And such a roomy interior considering the clutch style, not only in width but in length. And a handy pocket for your cards that you want to have easy slip access to. A beautiful evening that ended on a high note that echoed through the holiday weekend. Thanks SRJO!
And to see a real purse museum, plan a visit to Esse in Little Rock, Arkansas. 
                                                            ESSE Purse Museum & Store

Saturday, February 15, 2020

Valentine Puzzle Purse - Learn Its Mystery

Happy Valentines! What are you carrying Valentines weekend? Share a picture
Take it from me, Katherine Watson, novel amateur sleuth and international purse designer of Kat Out of the Bag mystery available in April, this is a sweet, frame bag to carry on Valentines weekend. Don't you love the hearts etched into the soft fabric? The handles and trim are patent leather with three eye-catching metallic hearts on the front. So romantic!

On the back, the convenience of a zip pocket to keep items handy. I use it for quick access to my cell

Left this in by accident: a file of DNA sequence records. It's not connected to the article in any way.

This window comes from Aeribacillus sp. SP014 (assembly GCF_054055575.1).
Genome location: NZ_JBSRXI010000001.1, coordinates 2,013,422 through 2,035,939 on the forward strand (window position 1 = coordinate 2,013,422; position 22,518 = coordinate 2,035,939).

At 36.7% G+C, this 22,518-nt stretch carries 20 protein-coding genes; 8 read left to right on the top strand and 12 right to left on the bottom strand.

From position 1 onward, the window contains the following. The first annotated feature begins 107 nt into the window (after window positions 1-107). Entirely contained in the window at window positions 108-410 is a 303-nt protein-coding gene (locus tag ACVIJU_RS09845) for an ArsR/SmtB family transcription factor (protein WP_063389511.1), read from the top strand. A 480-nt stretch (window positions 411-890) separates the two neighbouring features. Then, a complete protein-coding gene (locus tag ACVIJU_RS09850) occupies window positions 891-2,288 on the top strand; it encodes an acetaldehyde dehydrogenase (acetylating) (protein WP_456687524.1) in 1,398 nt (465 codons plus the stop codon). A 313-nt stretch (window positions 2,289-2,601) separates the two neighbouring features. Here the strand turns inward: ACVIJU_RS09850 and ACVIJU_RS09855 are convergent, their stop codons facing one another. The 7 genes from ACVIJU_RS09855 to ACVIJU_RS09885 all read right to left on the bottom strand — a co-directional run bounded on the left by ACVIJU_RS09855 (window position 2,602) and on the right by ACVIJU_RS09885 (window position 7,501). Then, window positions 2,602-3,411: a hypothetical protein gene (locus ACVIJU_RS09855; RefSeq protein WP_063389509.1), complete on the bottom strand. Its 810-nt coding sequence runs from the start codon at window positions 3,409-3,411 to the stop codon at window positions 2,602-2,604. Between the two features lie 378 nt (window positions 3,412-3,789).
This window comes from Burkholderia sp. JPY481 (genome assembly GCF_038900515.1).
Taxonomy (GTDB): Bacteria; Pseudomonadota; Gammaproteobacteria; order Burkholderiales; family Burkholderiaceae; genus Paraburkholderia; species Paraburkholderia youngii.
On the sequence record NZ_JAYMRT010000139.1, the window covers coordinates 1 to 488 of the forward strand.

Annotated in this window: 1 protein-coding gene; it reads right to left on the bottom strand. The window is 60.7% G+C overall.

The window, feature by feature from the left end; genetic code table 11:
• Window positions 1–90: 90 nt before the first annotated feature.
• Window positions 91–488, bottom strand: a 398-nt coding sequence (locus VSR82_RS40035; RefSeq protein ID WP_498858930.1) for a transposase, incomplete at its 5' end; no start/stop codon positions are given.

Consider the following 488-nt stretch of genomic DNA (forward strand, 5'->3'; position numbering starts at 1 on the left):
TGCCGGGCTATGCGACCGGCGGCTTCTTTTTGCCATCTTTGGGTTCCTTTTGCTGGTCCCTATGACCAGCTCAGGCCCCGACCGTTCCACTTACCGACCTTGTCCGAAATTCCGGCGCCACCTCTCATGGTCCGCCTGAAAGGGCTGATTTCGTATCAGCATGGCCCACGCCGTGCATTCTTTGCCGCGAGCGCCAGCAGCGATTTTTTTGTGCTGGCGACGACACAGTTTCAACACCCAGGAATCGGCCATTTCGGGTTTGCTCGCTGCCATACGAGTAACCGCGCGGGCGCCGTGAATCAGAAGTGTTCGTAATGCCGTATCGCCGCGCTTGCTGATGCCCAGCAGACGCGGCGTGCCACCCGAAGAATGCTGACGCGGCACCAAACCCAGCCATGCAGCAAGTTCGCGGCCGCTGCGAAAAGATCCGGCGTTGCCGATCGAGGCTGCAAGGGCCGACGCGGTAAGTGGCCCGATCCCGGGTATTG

Inside, two small pockets on the front panel and a nice zip pocket on the back wall, and room enough for pocket, glasses case, and some small sundries in the interior

Substantial pull on the zipper that snaps into place on the side, above the etched hearts. Love it!
Dear Katherine, let Moonjava enlighten. As the historian at your Purse-onality museum for purses and women's history, I want to share the love and passion of Valentine Puzzle Purses. This is a picture of one dated 1826 and donated to the Metropolitan Museum of Art by a donor named only as Mrs. Richard Riddell in 1981. These were handmade, folded Valentines with the message of love revealed as they're unfolded. It all started in Victorian England, but also was gifted by Americans. Some of your bloggers may want to give it a try. You know meditation is my thing so here's mine for today - Love, compassion and kindness are the anchors of life

And to see a real purse museum, plan a visit to Esse in Little Rock, Arkansas. 
 ESSE Purse Museum & Store